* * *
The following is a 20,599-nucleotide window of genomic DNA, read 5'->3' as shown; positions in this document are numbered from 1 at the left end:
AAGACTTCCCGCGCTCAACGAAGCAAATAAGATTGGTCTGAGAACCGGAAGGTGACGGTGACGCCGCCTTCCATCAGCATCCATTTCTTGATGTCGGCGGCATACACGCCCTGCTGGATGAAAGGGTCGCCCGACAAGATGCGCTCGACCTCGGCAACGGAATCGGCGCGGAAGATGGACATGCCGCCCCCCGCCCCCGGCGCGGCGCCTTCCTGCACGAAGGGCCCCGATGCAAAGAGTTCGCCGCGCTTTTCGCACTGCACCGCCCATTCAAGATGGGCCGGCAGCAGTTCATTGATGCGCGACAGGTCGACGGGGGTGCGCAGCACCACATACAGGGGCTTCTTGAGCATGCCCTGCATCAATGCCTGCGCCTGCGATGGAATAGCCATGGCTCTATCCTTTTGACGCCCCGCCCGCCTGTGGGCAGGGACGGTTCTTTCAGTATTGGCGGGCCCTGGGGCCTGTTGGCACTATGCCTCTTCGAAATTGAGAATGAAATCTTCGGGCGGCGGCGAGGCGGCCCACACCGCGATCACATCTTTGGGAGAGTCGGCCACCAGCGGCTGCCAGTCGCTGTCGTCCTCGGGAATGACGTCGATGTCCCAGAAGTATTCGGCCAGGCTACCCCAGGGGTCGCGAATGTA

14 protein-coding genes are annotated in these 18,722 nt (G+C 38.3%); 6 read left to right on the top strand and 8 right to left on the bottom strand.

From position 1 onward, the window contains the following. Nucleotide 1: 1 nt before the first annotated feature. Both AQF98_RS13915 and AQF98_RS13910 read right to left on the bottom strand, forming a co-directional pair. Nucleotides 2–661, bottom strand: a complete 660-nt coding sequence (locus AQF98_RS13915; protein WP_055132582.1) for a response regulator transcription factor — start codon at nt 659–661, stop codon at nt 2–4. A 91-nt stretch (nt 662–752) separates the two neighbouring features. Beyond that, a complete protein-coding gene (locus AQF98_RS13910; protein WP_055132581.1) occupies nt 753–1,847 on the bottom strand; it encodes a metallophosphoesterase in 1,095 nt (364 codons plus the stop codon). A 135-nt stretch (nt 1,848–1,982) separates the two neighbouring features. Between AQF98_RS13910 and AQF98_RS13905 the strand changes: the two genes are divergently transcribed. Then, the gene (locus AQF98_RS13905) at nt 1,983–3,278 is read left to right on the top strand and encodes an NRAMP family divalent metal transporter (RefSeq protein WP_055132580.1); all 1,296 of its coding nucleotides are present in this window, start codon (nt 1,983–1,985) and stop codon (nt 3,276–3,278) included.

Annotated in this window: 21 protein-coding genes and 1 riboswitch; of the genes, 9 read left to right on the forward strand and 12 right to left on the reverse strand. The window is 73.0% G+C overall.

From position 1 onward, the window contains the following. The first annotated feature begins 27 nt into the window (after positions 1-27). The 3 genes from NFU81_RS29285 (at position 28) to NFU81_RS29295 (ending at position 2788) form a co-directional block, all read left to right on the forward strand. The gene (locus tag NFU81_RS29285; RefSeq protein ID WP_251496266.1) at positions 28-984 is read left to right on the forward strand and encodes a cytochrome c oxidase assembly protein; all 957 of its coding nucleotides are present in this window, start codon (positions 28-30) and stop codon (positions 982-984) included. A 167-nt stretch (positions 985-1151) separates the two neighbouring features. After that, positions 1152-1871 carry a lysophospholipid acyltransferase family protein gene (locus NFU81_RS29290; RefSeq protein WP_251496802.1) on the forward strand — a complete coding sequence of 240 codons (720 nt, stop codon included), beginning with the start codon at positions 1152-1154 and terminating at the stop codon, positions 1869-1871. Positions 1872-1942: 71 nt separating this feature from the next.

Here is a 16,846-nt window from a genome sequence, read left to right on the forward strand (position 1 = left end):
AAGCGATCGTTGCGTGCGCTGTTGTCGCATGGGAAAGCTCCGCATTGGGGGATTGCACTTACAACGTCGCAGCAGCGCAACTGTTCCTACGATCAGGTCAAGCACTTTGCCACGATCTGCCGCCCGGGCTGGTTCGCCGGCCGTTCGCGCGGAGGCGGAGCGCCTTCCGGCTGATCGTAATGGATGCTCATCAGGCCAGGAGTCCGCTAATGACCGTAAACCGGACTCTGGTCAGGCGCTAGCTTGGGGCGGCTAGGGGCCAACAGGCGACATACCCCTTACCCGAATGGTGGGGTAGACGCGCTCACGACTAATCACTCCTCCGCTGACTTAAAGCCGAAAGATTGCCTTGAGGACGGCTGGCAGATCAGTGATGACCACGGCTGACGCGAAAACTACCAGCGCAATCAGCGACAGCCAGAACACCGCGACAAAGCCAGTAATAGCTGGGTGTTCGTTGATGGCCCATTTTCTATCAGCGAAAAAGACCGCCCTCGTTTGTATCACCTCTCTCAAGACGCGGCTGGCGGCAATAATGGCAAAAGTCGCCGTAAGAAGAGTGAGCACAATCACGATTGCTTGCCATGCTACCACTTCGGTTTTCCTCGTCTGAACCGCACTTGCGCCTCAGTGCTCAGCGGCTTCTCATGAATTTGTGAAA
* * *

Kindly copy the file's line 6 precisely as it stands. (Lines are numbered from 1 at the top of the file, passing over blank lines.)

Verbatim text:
From position 1 onward, the window contains the following. The first annotated feature begins 27 nt into the window (after positions 1-27). The 3 genes from NFU81_RS29285 (at position 28) to NFU81_RS29295 (ending at position 2788) form a co-directional block, all read left to right on the forward strand. The gene (locus tag NFU81_RS29285; RefSeq protein ID WP_251496266.1) at positions 28-984 is read left to right on the forward strand and encodes a cytochrome c oxidase assembly protein; all 957 of its coding nucleotides are present in this window, start codon (positions 28-30) and stop codon (positions 982-984) included. A 167-nt stretch (positions 985-1151) separates the two neighbouring features. After that, positions 1152-1871 carry a lysophospholipid acyltransferase family protein gene (locus NFU81_RS29290; RefSeq protein WP_251496802.1) on the forward strand — a complete coding sequence of 240 codons (720 nt, stop codon included), beginning with the start codon at positions 1152-1154 and terminating at the stop codon, positions 1869-1871. Positions 1872-1942: 71 nt separating this feature from the next.